Skip to comments.Mexico Seeks Retrial for Citizens on U.S. Death Row
Posted on 12/15/2003 3:33:20 PM PST by yonif
THE HAGUE (Reuters) - Mexico asked the World Court Monday to order the United States to retry 52 Mexicans on death row because it says they were not told of their right to consular help after being arrested.
The case is the result of a long-running dispute between the United States and its southern neighbor and underlines deep concern among some of Washington's closest allies over its capital punishment laws.
"We are asking the court to tell the United States to retry these nationals, but this time with the consular assistance they are entitled to," said Juan Manuel Gomez Robledo, chief legal representative for Mexico.
"Consular help could have meant the difference between life and death," lawyer Sandra Babcock told the judges as the Mexican side made its opening arguments.
Mexico accuses U.S. authorities of breaching the 1963 Vienna Convention on Consular Relations by failing to tell the Mexicans -- subsequently sentenced to death in 10 U.S. states -- of their right to assistance from their national representatives.
Robledo said Mexico was not contesting the legal grounds for the death penalty in the case, which applies to all Mexican death row prisoners with full citizenship.
Mexico went to The Hague-based International Court of Justice or World Court because all other legal and diplomatic efforts to solve the issue had been exhausted, an official said.
U.S. representatives declined to comment ahead of their opening statements Tuesday.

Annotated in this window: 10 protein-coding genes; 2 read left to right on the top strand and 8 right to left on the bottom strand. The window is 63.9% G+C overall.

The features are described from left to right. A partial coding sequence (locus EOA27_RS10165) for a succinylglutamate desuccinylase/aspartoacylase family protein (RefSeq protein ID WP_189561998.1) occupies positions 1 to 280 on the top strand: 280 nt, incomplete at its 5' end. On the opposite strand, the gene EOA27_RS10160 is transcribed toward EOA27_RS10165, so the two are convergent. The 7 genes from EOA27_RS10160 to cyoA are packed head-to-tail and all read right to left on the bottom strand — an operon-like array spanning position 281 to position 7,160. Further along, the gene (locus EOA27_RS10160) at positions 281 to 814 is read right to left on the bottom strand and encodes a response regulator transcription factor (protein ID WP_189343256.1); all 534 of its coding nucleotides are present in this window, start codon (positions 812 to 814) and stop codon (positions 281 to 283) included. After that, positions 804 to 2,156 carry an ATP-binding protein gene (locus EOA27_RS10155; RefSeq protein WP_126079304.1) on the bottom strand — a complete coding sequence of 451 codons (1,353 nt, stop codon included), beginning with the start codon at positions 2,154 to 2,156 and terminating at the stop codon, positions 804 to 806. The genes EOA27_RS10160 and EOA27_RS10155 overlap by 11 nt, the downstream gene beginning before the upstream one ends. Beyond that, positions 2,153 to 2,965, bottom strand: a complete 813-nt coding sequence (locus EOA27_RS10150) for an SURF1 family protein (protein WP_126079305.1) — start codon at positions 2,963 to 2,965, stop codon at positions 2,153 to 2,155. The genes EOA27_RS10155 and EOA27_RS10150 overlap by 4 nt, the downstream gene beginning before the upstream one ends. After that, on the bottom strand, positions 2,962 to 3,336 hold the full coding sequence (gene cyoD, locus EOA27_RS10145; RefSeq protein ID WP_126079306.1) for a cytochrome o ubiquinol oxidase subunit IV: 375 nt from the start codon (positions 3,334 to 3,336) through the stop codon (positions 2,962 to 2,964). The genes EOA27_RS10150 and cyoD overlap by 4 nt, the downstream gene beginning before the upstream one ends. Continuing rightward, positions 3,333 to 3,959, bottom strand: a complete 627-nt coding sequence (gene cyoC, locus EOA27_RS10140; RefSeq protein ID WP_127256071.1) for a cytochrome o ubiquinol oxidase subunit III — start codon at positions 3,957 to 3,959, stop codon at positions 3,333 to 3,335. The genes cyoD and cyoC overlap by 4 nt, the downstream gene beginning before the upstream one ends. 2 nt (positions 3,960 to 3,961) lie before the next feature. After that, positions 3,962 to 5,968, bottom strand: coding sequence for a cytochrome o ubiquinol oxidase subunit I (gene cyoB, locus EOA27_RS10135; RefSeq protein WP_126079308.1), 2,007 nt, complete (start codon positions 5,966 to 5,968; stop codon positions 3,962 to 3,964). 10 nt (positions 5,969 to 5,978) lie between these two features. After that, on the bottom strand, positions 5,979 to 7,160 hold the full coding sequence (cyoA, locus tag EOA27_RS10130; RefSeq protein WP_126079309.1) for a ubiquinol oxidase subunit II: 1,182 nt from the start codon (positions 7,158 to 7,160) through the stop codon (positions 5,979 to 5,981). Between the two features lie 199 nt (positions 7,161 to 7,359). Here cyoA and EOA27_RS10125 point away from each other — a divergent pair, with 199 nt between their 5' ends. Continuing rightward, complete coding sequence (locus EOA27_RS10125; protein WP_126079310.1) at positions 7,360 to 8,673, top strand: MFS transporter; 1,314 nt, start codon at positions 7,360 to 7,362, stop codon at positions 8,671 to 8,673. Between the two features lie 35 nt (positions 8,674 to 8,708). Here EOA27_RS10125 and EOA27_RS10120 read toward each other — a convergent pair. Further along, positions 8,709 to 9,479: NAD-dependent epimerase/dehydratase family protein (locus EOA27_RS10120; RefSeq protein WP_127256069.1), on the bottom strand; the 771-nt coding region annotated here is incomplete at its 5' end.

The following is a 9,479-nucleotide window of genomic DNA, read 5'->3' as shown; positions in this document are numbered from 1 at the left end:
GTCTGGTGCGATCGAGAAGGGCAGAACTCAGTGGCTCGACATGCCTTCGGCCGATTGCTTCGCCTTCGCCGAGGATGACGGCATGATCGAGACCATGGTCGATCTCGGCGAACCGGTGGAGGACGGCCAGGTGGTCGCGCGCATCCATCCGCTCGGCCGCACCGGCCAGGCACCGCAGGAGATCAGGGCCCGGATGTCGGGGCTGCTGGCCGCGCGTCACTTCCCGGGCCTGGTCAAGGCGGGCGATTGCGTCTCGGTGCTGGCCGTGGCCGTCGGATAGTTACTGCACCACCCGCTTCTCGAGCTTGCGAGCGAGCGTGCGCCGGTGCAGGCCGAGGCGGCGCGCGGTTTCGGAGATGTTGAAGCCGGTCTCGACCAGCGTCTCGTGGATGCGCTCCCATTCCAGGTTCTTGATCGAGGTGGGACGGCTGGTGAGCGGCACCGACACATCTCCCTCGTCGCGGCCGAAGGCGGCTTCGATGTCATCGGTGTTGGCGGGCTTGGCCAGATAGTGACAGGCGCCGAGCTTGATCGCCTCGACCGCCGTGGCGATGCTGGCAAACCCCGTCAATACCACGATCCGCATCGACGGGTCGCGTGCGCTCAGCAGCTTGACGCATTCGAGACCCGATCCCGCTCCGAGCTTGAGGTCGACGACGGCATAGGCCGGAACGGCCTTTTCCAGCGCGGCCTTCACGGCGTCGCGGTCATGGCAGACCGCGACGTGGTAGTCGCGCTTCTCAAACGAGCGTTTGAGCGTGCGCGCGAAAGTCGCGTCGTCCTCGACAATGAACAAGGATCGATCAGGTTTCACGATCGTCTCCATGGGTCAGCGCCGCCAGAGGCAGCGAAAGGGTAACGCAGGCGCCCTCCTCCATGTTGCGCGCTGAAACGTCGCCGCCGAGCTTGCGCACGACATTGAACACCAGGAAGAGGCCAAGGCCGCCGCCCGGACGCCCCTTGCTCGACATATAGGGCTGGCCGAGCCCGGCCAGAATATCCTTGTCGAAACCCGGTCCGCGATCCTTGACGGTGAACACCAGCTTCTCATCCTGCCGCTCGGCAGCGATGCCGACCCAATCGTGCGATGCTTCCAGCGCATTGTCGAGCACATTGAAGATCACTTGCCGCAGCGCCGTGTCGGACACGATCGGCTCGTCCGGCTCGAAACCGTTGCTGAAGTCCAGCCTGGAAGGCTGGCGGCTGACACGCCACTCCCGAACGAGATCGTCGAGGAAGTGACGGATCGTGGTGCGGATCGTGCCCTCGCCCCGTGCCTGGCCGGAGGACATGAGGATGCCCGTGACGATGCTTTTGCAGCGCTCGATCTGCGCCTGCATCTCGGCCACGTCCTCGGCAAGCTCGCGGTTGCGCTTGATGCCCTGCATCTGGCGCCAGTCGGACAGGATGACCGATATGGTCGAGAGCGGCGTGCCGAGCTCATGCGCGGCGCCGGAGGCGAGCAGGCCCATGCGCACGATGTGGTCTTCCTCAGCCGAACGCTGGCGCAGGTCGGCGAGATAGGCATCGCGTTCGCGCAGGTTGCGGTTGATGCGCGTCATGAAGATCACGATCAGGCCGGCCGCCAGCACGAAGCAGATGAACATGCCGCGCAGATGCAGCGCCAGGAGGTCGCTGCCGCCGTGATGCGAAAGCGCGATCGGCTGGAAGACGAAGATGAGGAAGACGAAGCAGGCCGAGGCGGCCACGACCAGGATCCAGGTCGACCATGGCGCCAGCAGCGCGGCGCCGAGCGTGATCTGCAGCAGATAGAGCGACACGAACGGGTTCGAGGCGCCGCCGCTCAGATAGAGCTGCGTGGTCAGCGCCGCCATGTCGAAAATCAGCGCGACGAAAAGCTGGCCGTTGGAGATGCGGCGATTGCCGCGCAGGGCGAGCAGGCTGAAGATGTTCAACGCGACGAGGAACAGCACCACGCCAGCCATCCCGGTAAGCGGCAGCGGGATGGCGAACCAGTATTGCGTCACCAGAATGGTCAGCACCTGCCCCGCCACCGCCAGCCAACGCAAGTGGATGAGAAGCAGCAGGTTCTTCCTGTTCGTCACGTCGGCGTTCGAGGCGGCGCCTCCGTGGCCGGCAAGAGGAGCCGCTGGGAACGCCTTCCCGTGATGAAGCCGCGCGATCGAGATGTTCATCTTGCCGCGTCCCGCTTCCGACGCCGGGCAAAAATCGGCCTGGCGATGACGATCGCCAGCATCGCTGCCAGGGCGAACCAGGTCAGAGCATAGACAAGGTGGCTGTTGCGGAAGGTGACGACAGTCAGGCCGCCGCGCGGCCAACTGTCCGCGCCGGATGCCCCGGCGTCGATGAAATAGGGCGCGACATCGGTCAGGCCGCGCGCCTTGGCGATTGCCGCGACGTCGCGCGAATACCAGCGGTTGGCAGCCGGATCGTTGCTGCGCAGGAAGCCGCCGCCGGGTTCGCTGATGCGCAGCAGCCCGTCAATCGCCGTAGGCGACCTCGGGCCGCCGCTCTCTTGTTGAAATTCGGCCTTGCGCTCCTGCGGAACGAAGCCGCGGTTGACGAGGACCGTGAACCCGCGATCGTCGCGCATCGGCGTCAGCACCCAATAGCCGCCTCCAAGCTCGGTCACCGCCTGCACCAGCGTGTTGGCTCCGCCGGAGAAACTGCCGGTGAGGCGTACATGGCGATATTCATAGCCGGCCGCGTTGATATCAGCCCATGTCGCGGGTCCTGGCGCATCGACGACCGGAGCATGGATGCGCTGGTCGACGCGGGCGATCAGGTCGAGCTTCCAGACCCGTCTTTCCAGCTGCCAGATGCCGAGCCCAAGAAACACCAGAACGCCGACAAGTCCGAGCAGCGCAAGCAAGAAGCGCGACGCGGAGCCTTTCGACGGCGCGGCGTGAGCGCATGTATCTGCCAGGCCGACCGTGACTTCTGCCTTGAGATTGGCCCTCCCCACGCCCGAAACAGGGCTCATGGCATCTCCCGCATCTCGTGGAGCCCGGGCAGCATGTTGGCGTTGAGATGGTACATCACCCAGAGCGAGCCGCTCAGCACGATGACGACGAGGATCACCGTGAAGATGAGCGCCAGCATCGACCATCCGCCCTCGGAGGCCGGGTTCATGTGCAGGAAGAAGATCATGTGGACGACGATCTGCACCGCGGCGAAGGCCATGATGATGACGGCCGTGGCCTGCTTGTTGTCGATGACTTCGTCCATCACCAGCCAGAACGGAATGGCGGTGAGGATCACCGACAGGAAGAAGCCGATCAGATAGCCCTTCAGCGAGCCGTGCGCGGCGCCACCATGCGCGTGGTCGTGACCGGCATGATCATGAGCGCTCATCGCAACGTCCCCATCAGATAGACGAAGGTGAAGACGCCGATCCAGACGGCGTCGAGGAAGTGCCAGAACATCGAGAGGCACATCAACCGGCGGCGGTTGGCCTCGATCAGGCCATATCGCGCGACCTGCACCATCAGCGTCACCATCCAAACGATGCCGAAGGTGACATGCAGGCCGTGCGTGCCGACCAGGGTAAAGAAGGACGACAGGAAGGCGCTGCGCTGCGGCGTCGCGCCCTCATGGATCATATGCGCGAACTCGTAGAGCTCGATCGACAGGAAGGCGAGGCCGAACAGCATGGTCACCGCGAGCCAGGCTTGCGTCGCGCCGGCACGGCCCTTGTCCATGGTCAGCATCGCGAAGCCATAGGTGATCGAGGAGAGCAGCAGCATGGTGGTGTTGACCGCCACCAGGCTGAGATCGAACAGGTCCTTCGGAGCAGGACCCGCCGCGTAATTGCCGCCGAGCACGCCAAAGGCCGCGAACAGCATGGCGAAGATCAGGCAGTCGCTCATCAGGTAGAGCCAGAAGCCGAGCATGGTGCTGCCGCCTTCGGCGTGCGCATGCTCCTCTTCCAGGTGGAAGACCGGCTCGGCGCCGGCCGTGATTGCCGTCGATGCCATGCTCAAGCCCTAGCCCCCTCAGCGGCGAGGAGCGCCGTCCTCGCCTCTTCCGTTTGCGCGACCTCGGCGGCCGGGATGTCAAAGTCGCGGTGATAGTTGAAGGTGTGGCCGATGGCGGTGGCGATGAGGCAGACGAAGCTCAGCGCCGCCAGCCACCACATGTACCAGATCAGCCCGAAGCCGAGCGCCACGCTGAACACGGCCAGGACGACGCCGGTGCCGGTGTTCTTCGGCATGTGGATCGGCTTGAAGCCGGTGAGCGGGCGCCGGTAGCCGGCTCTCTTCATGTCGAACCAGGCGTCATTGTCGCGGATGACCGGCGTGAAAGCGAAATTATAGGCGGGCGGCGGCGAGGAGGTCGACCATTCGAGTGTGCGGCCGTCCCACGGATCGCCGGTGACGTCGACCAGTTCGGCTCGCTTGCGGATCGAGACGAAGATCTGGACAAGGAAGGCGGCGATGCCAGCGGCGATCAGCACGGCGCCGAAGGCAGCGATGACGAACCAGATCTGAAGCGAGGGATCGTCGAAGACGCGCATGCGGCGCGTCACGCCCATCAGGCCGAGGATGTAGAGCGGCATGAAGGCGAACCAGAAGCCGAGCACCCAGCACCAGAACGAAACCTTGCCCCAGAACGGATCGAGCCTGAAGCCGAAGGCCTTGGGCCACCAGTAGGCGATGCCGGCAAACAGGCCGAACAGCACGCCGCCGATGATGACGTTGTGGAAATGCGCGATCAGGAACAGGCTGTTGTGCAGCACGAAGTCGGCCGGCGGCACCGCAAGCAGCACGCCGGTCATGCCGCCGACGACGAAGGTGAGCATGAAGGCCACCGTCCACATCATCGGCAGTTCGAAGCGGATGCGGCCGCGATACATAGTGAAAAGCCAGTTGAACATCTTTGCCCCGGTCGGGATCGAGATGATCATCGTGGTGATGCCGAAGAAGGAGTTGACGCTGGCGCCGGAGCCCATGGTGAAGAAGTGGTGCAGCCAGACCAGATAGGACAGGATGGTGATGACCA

Over the last several years 55 Mexicans, all of whom received consular assistance, avoided the death penalty, Mexico's legal team said.
In February, the World Court ordered the United States to stay executions of three Mexicans deemed in imminent danger and reserved the right to intervene in dozens more cases.
According to Amnesty International statistics, a total of 71 prisoners were executed in the United States last year, bringing to 820 the total number of prisoners put to death since the resumption of capital punishment there in 1977.
The death penalty has not been applied in Mexico for at least four decades. Though the military still hands down the sentence, recent presidents have reduced it to long jail terms.
Um, if the Mexicans had come across the border legally, they would be entitled to Consular services from the country of origin. When an ILLEGAL Mexican commits a felony (ie. murder), the individual has by his actions acted outside the law by invading foreign soil, and furthermore committed a felony while doing so. Therefore, they forfeit their legal rights.
What about the Americans currently languishing in your jail cells without even the right to a speedy trial. FOAD Motherf*ckers! Apologies to the forum but this makes my blood boil.
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